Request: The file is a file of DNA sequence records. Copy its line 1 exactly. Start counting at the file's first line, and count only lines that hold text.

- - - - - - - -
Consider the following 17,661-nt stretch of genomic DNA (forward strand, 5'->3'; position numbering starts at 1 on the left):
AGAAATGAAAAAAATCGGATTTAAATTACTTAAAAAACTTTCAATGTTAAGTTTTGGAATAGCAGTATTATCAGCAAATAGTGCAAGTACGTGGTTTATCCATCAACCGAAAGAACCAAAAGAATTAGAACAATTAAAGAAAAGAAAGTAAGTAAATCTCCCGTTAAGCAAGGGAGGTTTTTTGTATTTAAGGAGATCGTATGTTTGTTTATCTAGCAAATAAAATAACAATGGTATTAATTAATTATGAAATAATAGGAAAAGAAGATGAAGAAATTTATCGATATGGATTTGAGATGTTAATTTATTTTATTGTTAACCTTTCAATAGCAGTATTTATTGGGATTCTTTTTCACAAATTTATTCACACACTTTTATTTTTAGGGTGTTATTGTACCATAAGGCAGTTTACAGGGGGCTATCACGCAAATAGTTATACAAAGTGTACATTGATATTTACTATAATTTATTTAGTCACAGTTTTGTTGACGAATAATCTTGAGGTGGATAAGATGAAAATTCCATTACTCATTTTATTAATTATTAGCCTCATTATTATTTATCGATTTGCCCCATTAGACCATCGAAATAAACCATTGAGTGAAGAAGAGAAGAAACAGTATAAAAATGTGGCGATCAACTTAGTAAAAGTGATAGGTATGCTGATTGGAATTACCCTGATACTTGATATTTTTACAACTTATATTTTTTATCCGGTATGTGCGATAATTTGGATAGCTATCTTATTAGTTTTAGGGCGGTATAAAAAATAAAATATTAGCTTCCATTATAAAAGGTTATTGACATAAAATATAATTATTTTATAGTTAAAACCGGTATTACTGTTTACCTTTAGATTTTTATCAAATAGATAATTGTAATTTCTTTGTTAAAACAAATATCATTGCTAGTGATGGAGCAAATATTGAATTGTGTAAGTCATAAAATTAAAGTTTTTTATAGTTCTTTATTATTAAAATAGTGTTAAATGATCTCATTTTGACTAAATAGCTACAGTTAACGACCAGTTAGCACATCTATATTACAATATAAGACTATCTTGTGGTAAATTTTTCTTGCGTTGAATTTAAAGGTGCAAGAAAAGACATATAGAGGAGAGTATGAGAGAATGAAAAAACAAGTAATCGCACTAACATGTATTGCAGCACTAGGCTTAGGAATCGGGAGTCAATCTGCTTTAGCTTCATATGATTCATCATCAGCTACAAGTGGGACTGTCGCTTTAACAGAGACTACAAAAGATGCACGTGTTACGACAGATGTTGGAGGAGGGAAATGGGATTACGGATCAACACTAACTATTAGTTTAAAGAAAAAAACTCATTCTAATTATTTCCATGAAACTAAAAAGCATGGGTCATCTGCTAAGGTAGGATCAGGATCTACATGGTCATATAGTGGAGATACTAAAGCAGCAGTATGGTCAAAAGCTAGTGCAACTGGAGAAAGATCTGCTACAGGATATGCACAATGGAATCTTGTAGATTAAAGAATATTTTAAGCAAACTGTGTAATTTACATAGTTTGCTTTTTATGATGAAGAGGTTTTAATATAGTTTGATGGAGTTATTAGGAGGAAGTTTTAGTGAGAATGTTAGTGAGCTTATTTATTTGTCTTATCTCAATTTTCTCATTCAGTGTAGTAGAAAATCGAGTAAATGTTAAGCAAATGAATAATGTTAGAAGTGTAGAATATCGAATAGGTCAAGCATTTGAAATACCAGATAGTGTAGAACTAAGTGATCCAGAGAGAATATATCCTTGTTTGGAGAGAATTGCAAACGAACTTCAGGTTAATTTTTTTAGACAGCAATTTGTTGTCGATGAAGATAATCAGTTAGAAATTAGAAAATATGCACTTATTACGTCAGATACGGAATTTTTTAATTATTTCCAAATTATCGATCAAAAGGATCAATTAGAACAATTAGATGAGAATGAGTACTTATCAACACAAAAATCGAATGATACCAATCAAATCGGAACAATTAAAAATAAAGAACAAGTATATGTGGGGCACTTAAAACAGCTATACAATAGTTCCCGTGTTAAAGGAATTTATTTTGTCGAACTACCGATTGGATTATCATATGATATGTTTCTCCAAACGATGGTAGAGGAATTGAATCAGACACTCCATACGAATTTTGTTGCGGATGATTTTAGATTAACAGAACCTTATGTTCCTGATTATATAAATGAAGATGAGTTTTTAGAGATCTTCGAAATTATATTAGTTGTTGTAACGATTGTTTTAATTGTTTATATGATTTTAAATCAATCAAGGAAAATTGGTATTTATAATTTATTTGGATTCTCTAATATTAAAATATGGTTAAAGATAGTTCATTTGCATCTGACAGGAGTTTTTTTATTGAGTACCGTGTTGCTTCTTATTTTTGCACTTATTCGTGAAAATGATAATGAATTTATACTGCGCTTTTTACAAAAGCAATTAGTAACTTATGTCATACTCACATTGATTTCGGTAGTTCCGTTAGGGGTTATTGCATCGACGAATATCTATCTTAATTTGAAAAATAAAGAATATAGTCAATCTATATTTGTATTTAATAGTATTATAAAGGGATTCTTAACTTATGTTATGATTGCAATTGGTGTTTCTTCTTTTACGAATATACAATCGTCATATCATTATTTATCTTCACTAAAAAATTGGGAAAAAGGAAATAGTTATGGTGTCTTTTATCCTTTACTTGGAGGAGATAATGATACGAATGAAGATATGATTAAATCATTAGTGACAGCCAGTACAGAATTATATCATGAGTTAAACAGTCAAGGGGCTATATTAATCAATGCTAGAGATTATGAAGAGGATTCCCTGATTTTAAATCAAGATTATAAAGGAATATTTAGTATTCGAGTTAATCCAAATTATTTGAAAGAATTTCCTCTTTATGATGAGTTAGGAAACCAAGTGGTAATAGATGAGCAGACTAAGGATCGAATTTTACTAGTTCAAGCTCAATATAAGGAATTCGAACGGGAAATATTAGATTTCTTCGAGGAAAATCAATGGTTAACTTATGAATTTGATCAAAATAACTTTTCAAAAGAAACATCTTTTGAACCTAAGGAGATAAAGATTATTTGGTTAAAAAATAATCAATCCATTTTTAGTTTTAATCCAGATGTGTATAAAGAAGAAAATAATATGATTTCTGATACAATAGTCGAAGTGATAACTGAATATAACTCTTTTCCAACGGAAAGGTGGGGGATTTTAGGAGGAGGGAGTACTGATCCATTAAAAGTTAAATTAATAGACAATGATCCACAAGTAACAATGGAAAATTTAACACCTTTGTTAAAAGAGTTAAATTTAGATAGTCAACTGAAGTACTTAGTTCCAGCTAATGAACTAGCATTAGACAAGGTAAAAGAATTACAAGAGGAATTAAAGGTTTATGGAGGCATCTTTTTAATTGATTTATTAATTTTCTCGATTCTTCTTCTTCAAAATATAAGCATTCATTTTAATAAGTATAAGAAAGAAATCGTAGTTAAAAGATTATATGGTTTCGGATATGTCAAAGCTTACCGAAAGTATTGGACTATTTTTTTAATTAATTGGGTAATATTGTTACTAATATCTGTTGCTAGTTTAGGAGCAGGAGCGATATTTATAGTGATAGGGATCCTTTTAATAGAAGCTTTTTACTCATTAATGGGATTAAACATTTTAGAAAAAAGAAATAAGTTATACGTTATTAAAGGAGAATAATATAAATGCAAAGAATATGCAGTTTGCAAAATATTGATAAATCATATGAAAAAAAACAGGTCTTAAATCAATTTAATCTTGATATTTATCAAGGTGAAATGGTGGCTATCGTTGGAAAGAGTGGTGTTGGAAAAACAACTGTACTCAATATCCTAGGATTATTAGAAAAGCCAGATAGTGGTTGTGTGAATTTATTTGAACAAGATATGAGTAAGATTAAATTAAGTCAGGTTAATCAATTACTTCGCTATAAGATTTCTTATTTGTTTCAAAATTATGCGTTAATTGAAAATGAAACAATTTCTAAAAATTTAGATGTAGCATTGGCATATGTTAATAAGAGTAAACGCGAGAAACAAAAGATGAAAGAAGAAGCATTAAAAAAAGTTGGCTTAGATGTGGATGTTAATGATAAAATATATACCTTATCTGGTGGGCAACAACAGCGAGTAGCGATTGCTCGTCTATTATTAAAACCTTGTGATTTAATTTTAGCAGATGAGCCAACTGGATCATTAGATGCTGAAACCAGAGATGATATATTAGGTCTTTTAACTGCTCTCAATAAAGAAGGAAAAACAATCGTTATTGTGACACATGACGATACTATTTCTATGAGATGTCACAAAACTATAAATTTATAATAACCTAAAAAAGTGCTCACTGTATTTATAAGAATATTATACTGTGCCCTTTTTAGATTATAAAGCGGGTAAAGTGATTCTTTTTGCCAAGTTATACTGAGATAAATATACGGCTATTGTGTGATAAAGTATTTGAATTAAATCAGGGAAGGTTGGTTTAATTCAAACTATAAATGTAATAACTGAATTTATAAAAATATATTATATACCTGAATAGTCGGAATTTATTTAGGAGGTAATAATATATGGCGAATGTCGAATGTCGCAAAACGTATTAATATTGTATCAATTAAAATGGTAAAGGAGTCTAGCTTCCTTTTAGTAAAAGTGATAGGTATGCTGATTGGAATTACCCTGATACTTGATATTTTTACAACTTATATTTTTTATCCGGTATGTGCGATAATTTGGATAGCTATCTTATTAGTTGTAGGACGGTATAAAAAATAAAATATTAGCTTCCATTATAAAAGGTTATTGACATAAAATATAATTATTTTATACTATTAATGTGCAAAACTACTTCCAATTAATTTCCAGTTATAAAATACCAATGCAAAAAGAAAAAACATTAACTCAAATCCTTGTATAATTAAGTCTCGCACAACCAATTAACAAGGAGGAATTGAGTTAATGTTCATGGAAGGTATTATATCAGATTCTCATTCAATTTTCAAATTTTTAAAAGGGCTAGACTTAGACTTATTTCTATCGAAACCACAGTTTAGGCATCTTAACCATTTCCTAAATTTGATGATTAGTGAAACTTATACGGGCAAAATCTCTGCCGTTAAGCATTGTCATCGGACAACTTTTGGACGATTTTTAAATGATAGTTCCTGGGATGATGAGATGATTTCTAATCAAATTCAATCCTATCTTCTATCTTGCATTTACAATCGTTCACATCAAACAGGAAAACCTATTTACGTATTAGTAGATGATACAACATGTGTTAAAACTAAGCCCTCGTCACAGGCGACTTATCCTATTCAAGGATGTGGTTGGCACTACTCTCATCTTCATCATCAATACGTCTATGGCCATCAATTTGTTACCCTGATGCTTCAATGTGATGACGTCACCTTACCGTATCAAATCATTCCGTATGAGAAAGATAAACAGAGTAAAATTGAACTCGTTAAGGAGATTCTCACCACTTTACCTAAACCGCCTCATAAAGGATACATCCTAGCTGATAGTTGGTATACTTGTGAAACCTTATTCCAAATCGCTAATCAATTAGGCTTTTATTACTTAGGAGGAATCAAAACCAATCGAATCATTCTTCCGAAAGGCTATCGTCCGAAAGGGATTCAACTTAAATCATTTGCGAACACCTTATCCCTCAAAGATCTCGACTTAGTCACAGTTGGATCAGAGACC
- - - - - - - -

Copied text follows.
Consider the following 17,661-nt stretch of genomic DNA (forward strand, 5'->3'; position numbering starts at 1 on the left):